The history of specialization that has come with the differentiation of the academic landscape since the eighteenth and nineteenth centuries was therefore both a starting point for our work in FORMATIONS as well as a first attempt to reply to the question, posed at the beginning of this paper, of why relating has become a problem within the modern framework at all. Another aspect in this regard and an important point of departure for FORMATIONS was that these specialized forms of knowledge production perpetuate implicit assumptions without ever questioning them: assumptions that categorically separate nature and culture, body and mind, sex and gender, knowing and believing, the modern and the nonmodern. Of course, such dichotomies have been subject to extensive theoretical critique in the past decades, but our sense was that they nevertheless persist practically, particularly in institutionalized spaces such as universities, museums, and public and private cultural institutions as well as in funding structures. They persist simply by means of the material-discursive set-up of institutionalized spaces and by means of the techniques in which one is trained when studying a certain discipline—and again, by discipline I mean scientific disciplines as well artistic and bodily practices. Historically specific, theoretical assumptions are entrenched in our practices by the way we use spaces and language, by the ways we engage our bodies (or not), by the way we interact with colleagues, students, financial bodies, and publishing industries. Each of the members of FORMATIONS have experienced the resulting sense of inadequacy in our working contexts, each in our own way in our specific working environments, institutions, and disciplines (this was one of our criteria when Alex and I were scouting members for FORMATIONS).

Towards an Ecology of Practices

I’ll give my personal example of this sense of inadequacy in my context, the university, and more specifically, a cultural studies department: In my work I draw on a specific reading of the modern constellation that I take from the philosophy of Whitehead and that was also very important for the set-up of FORMATIONS. It’s one of many ways of accounting for the modern divides—nature/culture, body/mind, subject/object, modern/nonmodern. However, to me Whitehead’s diagnosis is singular in that it not only simply describes or criticizes these divides but shows how they work and proposes a speculative narrative about how they came to be, historically and systematically. Whitehead points to an inconsistency in the modern concept of nature which actually harbors two understandings of nature that are mutually incompatible with one another: there is, on the one hand, nature as it is perceived (by human subjects) and, on the other, nature as it is per se, as an object of knowledge that is never perceived directly but needs mediation, for example in a scientific experiment. Whitehead speaks about the “bifurcation of nature” because the link between these two conceptions is very difficult or rather impossible to make.[14] My problem is that it is very hard to work around this bifurcated concept of nature in a university because its assumption is built into the very foundation of each university—simply think of the division of departments into natural sciences and humanities and how each methodologically claims to be able to explain and thus overpower the other.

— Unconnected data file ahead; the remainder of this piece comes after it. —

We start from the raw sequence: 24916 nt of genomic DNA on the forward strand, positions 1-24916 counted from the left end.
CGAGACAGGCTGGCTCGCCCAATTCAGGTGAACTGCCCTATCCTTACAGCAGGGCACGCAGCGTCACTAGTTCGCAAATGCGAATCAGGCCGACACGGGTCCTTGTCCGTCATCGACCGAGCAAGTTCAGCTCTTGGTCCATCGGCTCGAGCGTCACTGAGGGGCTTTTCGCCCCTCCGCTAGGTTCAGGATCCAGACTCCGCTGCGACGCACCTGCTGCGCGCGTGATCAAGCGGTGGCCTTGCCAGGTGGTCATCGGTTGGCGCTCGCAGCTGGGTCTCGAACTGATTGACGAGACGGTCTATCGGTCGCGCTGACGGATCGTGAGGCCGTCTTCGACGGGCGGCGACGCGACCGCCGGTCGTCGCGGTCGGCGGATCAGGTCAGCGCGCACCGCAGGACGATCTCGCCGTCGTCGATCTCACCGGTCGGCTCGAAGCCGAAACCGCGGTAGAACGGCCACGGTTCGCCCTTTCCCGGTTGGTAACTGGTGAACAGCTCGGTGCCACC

For Alex Martinis Roe, as a practitioner in the artworld, the crucial dichotomy was what she calls the artworld’s “development-presentation model.” In that model, the studio is thought of as a lonely place, where the artist works alone on objects which are then made public in exhibitions. Her practice, however, involves designing modes of encounter, as a way of making artworks, which then also become settings for dialogue and exchange.[15] Since this involves lots of other people at every stage of the process of making, for her, like many others today, the persistence of the model of development (in the studio) and presentation (in the gallery) with its emphasis on the finished product seems to be a very artificial separation and one that perpetuates a modernist model of subjectivity that I problematized at the outset of this essay, the solipsistic self. In the same vein, the notion of a general public implied in this model seems to be too abstract. In contrast, the networks that generate a specific audience for a specific exhibition are of great interest to Alex and she is actively concerned with both, engaging and generating that network. Because of this she was often faced with the dilemma of wanting to try out her situation designs in an in-between-space—neither the museum nor the studio, and for her, FORMATIONS has provided that space.